Atheism, Secular Humanism and Paganism
John C. Rankin
(January 4, 2013)
The origins of atheism and secular humanism (in the west) lies in a reaction to Greek paganism or polytheism in the several centuries before Christ, but never transcended pagan ethics. (In the east, Confucianism and Buddhism are different realities, worthy of separate focus.) These ethics believed that the gods were finite and petty in nature, and fatalistically manipulated human beings. Thus, men and women were slaves in a hostile cosmos. Also, a male chauvinistic sexual ethos prevailed, with no concept of the fidelity of one man to one woman in marriage being the healthy norm.
The Stoic, Epicurean and Cynic philosophers rejected the ideas of the gods and goddesses actually existing, and thus wound up becoming (in the Greek) a + theos, a negative construction meaning “without god.” But they only succeeded in exchanging one form of slavery for another. A godless Epicurean universe only spits us forth by chance and swallows us up in the end, without hardly a burp of care for or awareness of our existence. No point in life ultimately, no purpose, the abolition of hope and teleology. Also, there is no concept of the fidelity of one man to one woman in marriage being the healthy norm.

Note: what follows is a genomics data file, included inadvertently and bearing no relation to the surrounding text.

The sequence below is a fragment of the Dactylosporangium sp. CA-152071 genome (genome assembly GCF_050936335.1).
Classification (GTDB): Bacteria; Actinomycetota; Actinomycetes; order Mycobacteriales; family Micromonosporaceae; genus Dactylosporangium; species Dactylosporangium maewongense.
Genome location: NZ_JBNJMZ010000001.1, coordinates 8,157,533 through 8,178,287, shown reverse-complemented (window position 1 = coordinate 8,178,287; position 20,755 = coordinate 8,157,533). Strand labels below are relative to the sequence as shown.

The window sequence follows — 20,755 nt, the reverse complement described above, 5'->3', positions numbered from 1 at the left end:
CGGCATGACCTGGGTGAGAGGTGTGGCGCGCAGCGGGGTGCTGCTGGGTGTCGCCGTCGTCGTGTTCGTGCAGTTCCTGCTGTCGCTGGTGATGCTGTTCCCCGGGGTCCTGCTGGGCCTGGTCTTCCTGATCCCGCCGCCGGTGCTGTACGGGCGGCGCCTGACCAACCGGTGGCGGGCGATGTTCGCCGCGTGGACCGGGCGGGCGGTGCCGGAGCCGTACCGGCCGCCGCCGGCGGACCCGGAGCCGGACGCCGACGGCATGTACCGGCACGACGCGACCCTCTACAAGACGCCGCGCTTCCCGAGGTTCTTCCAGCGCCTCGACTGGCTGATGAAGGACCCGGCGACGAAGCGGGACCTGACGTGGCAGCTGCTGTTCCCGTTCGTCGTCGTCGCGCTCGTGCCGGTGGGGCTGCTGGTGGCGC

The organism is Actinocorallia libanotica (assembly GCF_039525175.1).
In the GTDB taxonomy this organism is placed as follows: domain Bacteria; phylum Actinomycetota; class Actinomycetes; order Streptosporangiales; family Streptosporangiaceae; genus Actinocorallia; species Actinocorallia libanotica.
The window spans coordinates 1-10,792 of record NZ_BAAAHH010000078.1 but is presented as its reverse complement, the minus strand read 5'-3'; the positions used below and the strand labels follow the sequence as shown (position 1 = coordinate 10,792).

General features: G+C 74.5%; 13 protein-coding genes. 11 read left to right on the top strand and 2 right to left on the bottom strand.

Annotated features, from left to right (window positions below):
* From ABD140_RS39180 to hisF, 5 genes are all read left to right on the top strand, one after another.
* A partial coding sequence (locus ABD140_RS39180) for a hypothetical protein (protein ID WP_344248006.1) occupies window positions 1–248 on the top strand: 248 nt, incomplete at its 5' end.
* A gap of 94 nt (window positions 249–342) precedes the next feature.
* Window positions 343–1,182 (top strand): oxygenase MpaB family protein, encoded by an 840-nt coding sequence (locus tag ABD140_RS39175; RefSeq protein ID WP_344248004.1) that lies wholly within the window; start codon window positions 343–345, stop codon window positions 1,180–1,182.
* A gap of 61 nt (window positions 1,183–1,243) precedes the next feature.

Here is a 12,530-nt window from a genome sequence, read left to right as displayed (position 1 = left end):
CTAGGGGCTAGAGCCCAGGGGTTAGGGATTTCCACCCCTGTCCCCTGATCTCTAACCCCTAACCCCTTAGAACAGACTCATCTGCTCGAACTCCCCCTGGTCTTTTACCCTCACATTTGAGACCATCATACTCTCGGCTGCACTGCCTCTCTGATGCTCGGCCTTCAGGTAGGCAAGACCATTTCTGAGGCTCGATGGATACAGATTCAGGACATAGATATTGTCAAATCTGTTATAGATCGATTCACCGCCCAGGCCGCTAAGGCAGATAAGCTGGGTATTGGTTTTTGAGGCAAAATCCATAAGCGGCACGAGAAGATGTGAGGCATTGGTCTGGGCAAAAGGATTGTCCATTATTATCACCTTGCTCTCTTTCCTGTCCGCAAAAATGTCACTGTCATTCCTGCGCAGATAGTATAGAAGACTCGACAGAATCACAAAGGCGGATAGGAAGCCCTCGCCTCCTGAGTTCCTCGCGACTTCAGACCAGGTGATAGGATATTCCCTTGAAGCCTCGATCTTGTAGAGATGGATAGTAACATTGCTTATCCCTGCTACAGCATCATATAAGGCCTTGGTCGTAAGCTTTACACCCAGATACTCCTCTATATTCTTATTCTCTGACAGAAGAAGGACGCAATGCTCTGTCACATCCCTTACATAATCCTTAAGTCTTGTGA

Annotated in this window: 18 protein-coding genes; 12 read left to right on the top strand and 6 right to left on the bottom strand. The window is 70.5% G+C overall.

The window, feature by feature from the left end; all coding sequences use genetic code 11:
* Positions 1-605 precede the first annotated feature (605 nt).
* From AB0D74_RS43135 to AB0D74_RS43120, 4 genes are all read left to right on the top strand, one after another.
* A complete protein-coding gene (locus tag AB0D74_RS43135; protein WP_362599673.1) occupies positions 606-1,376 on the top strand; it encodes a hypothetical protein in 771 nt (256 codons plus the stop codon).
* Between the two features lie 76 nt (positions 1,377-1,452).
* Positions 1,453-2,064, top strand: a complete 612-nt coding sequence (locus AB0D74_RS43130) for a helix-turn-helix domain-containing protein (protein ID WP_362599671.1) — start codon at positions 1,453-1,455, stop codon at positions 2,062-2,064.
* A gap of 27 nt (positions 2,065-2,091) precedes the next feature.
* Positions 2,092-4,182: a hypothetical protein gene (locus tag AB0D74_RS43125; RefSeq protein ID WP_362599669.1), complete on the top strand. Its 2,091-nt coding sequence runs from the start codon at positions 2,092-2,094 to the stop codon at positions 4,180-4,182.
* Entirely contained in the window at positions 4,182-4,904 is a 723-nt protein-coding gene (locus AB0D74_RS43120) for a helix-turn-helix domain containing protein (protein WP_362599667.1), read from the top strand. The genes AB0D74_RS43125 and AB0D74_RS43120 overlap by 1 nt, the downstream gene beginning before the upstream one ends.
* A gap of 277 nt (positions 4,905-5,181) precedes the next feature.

Secular humanism is a softer and more modern term, but as rooted in the Latin saecularis (“of this world”), it limits its scope to a time bound minimum, putting off limits the discusion of what precedes and follows our physical lives. It likewise embraces a hostile cosmos that spits us forth and swallows us up, being slaves not to personal petty deities, but still slaves, to an impersonal force. And, no concept of the fidelity of one man to one woman in marriage being the healthy norm.
Yet, interestingly, atheists, secular humanists and pagan all strive for meaning in life, and are wired to want to leave legacies beyond their own graves. Against the “reality” of their own beliefs, as it were.
So, atheism, secular humanism and paganism are stuck as slaves in the face of a hostile cosmos, however defined. At least the pagans have more interesting stories, and in these stories the image of God yearns for escape from the fatalistic deities. Atheism and secular humanism have no such stories, and in this sense, more deeply suppresses the truth.